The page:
As the uppermost article in the stack A is moved rearwardly of presser member 30a, it is apparent that brake arms 30b are momentarily moved in a clockwise direction in FIG. 5 to the position of FIG. 6, thus momentarily releasing the brake means 30c, 30d and permitting rotation of shaft 23 and drums 22, to in turn, permit carriage means 20 to drop downwardly until the brake means 30c, 30d is again effective to arrest and restrain further downward movement of carriage means 20 by virtue of the presser members 30a pressing against the next succeeding uppermost article in the stack A.
It is apparent that the arrangement of the cable 71 is such as to permit crank means 65a to move downwardly with carriage means 20 without disturbing the operation of the loop forming pulley 100 in its formation of and subsequent releasing of the loop in cable 71. Following the formation of the loop in cable 71 in the manner heretofore described, and the consequent movement of pusher means 56 to its rearmost position substantially as shown in FIG. 6, it is apparent that pulley 100 moves rearwardly in FIGS. 2, 4 and 6 to return to its position of rest as shown in FIG. 7, thus permitting spring means 67 to return the associated linkage means and pusher means 56 to their normally inactive positions. In so doing, it can be appreciated that pusher means 56 exerts a downward and forward pressure on the uppermost article in the stack then being engaged thereby, thus aiding in the gravitational movement of such uppermost article forwardly over the then lowered presser members 30a.
Of course, upon the forward portion of carrier means 62 moving into engagement with the transverse frame member 47 of carriage means 20, rearward movement of plunger means 61 ceases so that link 64 then moves carriage means 62 in a counterclockwise direction about pivot 63 to raise pusher means 56 and return the same to the inactive position shown in FIGS. 2 and 7. The thus unrestrained article is then gravitationally dispensed by sliding over the brake arms 30b and the downwardly and forwardly inclined upper edges of guide members 16 to drop onto a suitable chute 105 partially positioned within the lower portion of housing 10 and extending outwardly therefrom through an opening 106 in the front wall of housing 10 to be picked up by the customer.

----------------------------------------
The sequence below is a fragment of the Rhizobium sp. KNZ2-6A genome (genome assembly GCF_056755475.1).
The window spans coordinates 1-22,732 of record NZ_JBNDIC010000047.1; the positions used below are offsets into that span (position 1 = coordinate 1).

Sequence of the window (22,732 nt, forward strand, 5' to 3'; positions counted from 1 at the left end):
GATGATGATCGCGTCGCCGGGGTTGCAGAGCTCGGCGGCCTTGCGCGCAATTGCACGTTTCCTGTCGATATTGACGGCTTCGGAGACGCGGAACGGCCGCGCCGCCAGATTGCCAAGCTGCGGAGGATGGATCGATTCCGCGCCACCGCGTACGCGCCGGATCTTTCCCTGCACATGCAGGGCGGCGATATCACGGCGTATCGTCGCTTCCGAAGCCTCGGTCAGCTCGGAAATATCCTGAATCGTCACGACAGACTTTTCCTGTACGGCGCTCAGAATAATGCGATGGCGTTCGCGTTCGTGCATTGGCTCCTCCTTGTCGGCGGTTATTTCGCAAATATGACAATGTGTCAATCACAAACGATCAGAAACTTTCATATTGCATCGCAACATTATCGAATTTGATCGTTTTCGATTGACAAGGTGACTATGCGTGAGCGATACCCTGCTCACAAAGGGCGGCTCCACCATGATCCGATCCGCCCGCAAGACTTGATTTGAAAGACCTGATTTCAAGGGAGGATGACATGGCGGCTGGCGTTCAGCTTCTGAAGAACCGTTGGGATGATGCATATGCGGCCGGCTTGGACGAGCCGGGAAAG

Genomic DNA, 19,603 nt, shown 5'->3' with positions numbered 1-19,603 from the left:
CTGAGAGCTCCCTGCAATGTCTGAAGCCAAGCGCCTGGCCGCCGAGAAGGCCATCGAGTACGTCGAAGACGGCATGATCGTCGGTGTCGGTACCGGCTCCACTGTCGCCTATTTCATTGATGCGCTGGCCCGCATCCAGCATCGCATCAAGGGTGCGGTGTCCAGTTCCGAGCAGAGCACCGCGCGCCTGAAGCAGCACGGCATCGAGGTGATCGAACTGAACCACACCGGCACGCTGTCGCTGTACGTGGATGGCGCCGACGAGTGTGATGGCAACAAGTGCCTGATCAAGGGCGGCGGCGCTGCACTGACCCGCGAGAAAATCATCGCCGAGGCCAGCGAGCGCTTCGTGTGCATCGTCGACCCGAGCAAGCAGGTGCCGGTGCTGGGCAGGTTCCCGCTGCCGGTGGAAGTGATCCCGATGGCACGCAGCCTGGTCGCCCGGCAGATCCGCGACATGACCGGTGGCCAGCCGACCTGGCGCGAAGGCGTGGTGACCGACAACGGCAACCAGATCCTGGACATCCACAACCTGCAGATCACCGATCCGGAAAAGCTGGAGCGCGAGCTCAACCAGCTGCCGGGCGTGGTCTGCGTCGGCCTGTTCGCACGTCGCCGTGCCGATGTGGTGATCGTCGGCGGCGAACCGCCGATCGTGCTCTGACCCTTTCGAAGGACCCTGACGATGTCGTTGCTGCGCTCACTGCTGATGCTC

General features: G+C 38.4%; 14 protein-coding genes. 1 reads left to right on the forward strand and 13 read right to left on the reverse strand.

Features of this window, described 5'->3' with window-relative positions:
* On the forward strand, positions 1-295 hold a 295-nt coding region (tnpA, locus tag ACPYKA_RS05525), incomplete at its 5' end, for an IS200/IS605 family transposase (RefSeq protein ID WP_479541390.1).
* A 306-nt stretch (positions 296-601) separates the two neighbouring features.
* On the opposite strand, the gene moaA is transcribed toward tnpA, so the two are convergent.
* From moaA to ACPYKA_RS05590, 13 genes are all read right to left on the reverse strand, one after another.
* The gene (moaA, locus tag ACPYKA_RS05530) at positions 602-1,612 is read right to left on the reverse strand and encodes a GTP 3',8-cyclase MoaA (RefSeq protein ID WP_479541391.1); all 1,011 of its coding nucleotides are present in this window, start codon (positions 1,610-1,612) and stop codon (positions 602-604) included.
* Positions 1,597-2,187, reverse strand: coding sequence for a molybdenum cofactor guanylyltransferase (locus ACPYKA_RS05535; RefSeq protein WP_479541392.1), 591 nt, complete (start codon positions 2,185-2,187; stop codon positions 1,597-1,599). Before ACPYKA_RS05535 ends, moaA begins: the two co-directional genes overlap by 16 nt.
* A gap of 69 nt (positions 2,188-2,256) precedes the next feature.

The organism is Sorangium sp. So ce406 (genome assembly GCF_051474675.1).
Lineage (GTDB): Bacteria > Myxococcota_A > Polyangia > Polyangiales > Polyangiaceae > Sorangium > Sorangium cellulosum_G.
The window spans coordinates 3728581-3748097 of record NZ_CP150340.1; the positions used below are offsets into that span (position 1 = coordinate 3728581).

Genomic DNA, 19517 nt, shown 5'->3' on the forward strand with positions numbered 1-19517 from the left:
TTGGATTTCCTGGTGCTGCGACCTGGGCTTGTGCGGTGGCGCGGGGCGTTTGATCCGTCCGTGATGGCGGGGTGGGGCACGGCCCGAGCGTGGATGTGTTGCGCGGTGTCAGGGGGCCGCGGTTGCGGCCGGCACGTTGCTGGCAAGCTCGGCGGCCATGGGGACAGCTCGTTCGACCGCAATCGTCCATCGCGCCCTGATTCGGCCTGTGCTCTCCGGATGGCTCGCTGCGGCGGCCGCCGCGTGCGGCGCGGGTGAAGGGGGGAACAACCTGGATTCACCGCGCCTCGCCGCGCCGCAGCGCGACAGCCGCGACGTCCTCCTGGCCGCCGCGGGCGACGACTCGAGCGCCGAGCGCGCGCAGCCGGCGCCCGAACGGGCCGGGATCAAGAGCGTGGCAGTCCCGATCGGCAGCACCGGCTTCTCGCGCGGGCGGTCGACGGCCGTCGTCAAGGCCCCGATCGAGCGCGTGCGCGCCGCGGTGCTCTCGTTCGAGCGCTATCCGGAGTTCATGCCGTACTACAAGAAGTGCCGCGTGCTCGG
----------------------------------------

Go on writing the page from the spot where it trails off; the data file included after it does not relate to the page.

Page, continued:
The manual control for the drive means may be of the type substantially as disclosed in my said U.S. Pat. No. 3,907,160 suitably modified to accommodate the arrangement of the drive means peculiar to the present apparatus. As shown in FIG. 2, the manual control includes a normally locked hand-operated actuator 110 of the usual type which is released upon a suitable coin or coins C being properly positioned in the lower portion of a coin mechanism 111 which need not be described in detail, as it may be of the type described in my said U.S. Pat. No. 3,907,160.
The locking and releasing mechanism of the coin mechanism 111 is of a well-known type requiring that the hand-operated actuator 110 must be pulled outwardly a predetermined distance and then must be returned to substantially its original position of rest in order to effect a complete dispensing operation. When the hand-operated actuator 110 is pulled forwardly, a cable or link 113 connected thereto is moved forwardly therewith for operating the manually operable control means 82 shown in the upper central portion of FIG. 4.
To this end, the rear end of cable 113 is attached to a composite latch means 115 guided for forward and rearward movement on means M carried by the top wall of housing 10 (FIGS. 3-7) and penetrated by crank shaft 81 for limiting the forward and rearward movement of latch means 115. Latch means 115 is biased toward a predetermined rearward position by a suitable spring means 116. Suitably secured on shaft 81 adjacent latch means 115 is a rotor 117 having a radially offset abutment or projection 117a thereon adapted to alternatively engage a pair of restraining abutments or latch members 115a, 115b on composite latch means 115.
Latch members 115a, 115b straddle shaft 81 and are spaced radially outwardly from shaft 81 sufficiently so that the distance between latch members 115a, 115b is greater than the diameter of the circular path traced by abutment 117a during a revolution of shaft 81 and rotor 117. However, abutments 115a, 115b are so positioned that, whenever either of the abutments 115a, 115b is positioned radially outwardly of the path of the abutment 117a, the other of the abutments 115a, or 115b is positioned in the path of the abutment 117a. When the apparatus is at rest, abutment 115a is in the path of and is being engaged by the abutment 117a on rotor 117, thus restraining rotor 117 and shaft 81 from forward rotation in the counterclockwise direction in FIGS. 4-7 and in opposition to the torque being applied to shaft 81 by the weight means 86.